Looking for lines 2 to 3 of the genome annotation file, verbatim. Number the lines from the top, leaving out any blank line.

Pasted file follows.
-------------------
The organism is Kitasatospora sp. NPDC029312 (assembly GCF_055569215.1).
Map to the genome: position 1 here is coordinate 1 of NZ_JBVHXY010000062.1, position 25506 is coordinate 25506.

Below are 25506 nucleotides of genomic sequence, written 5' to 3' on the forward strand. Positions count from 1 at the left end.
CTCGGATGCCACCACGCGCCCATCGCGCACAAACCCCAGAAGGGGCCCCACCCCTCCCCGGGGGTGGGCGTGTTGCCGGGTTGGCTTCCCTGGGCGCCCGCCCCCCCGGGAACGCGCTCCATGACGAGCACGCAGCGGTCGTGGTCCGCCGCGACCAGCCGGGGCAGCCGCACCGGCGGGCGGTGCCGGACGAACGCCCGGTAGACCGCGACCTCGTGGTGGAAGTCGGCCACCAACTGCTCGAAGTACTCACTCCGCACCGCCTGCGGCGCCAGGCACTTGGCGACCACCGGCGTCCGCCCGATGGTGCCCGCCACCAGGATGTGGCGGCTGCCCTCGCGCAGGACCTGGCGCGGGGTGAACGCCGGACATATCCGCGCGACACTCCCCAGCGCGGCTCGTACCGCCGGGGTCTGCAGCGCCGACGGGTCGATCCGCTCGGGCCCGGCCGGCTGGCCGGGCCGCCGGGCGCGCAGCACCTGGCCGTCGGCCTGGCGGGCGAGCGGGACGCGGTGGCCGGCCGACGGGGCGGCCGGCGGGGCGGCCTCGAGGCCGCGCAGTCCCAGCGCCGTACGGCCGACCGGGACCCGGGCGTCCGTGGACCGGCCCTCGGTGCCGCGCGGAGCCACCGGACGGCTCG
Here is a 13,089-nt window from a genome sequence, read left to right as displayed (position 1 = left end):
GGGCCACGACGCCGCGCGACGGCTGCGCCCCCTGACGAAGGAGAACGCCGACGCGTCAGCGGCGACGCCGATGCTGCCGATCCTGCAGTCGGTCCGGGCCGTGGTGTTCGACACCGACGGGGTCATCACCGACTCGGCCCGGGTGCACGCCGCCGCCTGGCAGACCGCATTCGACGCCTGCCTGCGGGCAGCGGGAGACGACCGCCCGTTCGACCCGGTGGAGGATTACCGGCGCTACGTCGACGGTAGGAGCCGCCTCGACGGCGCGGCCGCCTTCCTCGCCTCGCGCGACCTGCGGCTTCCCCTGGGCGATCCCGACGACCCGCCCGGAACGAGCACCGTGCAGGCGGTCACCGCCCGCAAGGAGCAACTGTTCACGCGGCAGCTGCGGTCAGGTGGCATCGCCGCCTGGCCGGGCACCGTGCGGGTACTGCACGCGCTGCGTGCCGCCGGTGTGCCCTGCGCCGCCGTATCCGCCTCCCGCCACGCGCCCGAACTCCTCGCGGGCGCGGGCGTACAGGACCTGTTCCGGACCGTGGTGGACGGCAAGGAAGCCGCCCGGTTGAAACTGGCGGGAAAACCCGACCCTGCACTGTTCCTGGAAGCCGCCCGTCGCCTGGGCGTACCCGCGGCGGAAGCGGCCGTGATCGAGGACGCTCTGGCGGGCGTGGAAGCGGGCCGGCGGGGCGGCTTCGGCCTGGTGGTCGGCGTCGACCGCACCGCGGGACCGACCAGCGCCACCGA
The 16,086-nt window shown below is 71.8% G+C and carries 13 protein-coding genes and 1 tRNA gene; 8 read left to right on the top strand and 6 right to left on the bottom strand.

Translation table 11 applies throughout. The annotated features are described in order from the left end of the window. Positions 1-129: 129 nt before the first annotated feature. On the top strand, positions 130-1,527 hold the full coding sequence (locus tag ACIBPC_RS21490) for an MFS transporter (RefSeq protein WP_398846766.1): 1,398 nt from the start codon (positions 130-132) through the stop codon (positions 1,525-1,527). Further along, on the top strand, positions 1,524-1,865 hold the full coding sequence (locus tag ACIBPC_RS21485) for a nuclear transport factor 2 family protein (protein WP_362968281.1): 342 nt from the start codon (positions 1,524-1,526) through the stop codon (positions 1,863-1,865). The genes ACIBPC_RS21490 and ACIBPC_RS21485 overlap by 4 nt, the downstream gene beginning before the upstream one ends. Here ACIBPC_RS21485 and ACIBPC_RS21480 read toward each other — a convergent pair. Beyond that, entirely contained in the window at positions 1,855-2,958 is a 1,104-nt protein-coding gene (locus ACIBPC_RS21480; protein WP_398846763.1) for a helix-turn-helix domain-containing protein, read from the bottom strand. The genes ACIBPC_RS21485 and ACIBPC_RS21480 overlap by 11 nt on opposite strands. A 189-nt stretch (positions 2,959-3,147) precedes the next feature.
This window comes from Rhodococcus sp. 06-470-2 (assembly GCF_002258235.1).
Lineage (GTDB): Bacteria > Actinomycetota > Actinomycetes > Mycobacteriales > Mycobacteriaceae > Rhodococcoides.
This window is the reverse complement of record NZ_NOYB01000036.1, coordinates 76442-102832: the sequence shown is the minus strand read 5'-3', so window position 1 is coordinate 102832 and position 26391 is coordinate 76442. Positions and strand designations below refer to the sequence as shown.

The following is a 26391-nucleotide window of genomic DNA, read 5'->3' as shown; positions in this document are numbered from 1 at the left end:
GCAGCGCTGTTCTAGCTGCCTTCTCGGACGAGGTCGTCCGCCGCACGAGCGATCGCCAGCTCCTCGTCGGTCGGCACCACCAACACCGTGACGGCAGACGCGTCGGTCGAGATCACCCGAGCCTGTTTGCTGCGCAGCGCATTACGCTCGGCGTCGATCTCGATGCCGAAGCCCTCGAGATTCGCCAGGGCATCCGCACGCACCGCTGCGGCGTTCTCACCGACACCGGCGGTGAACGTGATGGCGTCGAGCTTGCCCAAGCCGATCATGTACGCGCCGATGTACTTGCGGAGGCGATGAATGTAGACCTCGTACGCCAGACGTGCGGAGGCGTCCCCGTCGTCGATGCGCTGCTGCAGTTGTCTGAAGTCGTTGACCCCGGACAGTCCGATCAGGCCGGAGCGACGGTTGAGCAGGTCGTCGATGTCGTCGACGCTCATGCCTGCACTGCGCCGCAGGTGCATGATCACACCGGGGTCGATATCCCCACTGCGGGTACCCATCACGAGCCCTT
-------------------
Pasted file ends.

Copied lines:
Map to the genome: position 1 here is coordinate 1 of NZ_JBVHXY010000062.1, position 25506 is coordinate 25506.

Below are 25506 nucleotides of genomic sequence, written 5' to 3' on the forward strand. Positions count from 1 at the left end.